The end of the affair

Remember the Yarn Affair concept?

The fledgling business idea didn’t get off the ground. The organizer just sent out an e-mail today announcing that they decided not to go forward, no reason given. But apparently she may be interested in allowing someone else to “take over” (does this mean selling the mailing list? domain name? suppliers list? licensing them?).

This started me thinking about other knitting-related money-making schemes that take advantage of a pre-existing personal relationship, like the local stitch-and-bitch. The big roadblock with with a Yarn Affair-type business is that at the outset, the person in the role of franchisor/wholesale distributor has to make a major cash outlay (or incur a significant debt) in order to provide products that are competitive with locally available goods. Otherwise, the local “consultants” have nothing to sell.

But why sell anything at all? Why design your business model to make money directly off the individual knitters? And why enter into competition with established mills, distributors, and retailers with their “direct from the mill” private label brands?

Don’t compete with ‘em, join ‘em. What I haven’t seen yet is an advertising feature that targets stitch-and-bitch groups directly. Imagine: one advertising coordinator sets up a biannual or quarterly print newsletter, and a pile of sample cards — preferably slightly in advance of the season — to sent directly to the coordinator of every stitch-and-bitch group, for free. The advertising coordinator sells ad space in the package to the distributors and mills. If they want to be included, they pay money and send enough sample cards or sample skeins to represent their yarn line. If the knitters want the yarn, they go to online or bricks-and-mortar shops that carry that line (a customized list of local sources could be included in each package), not a sales rep who infiltrated herself into the local group.

The value provided to the manufacturers by the advertising coordinator is the editorial content (bought, of course), and the mailing list — not just some easily-compiled e-mail list that anyone firing off cease-and-desist e-mails can grab, but real, physical, mailing addresses.

Yes, it’s a half-baked idea. What do you want? I’m supposed to be working.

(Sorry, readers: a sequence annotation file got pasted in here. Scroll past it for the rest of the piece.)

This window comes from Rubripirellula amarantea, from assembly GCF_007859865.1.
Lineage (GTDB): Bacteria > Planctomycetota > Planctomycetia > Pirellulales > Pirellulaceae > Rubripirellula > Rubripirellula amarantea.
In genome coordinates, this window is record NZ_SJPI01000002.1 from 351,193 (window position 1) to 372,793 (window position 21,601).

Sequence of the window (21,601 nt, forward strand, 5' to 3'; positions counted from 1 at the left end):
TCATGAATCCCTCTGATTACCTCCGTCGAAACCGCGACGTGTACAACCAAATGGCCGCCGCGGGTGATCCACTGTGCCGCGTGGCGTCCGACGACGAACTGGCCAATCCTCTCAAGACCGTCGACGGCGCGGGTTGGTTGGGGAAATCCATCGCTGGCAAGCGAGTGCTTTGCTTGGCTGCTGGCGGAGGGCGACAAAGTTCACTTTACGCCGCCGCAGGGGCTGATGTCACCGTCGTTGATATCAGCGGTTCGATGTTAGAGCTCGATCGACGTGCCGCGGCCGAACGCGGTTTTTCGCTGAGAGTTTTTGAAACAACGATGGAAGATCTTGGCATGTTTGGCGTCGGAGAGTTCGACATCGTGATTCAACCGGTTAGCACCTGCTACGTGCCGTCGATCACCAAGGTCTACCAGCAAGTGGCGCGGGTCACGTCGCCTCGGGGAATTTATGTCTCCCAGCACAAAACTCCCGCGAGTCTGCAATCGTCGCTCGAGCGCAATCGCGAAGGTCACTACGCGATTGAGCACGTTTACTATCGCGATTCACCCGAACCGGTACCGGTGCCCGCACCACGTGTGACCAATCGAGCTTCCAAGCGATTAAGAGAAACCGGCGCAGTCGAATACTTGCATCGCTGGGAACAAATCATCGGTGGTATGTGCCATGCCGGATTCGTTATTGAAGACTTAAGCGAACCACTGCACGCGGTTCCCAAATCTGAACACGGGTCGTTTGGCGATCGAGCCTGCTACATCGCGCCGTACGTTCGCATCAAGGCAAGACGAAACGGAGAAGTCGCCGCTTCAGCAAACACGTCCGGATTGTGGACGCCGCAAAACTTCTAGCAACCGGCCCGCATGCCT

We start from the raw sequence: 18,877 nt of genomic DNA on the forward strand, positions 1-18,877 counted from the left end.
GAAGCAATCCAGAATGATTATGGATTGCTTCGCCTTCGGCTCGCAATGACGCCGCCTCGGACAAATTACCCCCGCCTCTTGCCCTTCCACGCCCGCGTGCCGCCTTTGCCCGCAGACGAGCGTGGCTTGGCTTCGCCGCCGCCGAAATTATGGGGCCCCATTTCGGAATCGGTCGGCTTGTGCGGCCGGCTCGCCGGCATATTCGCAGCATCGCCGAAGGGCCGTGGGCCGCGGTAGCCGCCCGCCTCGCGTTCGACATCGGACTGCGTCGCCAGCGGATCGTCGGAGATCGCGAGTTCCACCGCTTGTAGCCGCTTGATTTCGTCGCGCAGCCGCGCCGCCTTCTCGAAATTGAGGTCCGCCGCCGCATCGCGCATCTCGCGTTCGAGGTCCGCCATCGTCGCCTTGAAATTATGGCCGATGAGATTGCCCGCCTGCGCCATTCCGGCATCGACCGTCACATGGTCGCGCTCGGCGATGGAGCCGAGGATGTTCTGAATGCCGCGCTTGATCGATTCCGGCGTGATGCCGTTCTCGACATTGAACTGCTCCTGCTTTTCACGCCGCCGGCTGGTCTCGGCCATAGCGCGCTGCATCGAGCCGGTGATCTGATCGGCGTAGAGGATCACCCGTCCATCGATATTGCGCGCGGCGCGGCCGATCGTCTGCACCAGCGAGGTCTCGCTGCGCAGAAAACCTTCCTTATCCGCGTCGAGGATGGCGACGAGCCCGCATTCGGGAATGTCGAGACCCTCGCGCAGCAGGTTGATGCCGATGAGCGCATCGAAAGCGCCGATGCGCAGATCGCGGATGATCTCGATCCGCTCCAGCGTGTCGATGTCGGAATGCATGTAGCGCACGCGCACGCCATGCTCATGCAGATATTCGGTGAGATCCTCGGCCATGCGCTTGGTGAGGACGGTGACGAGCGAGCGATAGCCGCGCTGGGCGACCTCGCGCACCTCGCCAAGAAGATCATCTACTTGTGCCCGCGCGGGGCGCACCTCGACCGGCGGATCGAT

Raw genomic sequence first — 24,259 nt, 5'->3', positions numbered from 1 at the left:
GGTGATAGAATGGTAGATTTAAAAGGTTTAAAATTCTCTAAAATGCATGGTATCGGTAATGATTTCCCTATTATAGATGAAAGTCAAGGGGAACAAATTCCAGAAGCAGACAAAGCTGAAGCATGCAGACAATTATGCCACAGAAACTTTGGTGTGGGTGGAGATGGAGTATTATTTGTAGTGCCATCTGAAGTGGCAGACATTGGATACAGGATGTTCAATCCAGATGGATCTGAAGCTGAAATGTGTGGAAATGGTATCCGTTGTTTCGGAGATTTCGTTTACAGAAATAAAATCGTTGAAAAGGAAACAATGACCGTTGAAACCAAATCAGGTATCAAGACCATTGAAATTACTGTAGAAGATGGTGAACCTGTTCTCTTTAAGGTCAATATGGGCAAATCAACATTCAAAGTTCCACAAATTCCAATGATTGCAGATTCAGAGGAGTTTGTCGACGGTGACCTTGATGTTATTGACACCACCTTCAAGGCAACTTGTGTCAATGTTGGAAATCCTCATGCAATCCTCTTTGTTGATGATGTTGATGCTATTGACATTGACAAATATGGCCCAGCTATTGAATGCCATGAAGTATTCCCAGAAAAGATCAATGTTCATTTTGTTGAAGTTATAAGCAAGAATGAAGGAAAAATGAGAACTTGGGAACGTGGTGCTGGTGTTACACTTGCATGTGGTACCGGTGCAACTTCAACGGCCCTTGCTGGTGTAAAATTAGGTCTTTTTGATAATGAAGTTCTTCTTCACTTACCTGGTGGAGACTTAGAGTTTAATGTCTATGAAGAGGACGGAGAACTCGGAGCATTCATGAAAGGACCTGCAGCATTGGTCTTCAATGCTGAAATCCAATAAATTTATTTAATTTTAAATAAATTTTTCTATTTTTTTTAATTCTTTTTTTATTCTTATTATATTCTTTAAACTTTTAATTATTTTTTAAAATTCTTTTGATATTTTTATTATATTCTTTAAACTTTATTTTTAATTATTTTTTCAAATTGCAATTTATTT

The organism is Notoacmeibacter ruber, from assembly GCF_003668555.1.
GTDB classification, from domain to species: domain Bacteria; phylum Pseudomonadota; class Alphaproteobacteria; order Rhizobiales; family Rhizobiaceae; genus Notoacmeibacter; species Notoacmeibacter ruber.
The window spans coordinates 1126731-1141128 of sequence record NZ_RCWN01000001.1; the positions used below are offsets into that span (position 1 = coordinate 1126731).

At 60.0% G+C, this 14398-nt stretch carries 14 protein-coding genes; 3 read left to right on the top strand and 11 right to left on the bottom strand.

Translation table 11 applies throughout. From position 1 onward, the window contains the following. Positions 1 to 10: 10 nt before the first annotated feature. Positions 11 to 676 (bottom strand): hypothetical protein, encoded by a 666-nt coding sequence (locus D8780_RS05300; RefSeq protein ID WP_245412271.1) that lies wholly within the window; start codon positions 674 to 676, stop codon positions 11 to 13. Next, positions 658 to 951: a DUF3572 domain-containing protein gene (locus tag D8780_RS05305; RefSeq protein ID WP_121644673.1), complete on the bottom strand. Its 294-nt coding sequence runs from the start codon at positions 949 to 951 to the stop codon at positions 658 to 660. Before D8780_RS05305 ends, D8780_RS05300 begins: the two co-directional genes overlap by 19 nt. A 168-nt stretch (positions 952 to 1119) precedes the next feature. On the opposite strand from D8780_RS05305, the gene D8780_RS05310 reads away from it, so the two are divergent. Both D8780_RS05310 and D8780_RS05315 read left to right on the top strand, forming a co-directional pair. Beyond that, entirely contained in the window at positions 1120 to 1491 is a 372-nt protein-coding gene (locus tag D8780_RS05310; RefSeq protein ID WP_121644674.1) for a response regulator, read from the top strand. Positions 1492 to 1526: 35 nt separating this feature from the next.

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4 Responses to The end of the affair

  1. 3c says:

    You know, if I’m understanding the model, this is kinda like the “Yarn Store in a Box” concept that built Halcyon’s mail order (and later, web-based) business. It was something like a box of color cards for all their yarns, plus quarterly updates to the cards, and a newsletter, but I’m not sure how it works now. This model would use SnB’s as the subscribers instead of individuals and more than a single store’s offerings? I think it would be hard to keep a list of local suppliers truly current (plus, what if no one in a given locality carries a particular yarn at all?) and equally hard to manage a gazillion little localized ads, but what if there were recommended online sources for the stuff, with maybe a few of the larger metro areas having local bricks-and-mortar participation? Larger vendors with a web presence might have more of a marketing budget to supply cards and buy space or become ‘valued partner’ (whatever the current lingo is), plus anyone anywhere can order from them via phone or computer?

    It’s a fun idea to play with….

  2. Kristi says:

    Sure, I wouldn’t turn down free yarn sample cards. I also like it better than having a sales rep taking orders at every meeting. I imagine an eager rep always there with a clipboard full of order forms would make me feel a subtle yet constant & annoying pressure to place an order.

  3. j. says:

    Well, if the project was announced generally via a website or advertisement in the usual print or electronic channels, and then interested groups signed up and provided a mailing address… (hello, privacy policy.)

  4. Janice in GA says:

    You’d want to have an opt-in system, though. Otherwise, you’re just spamming.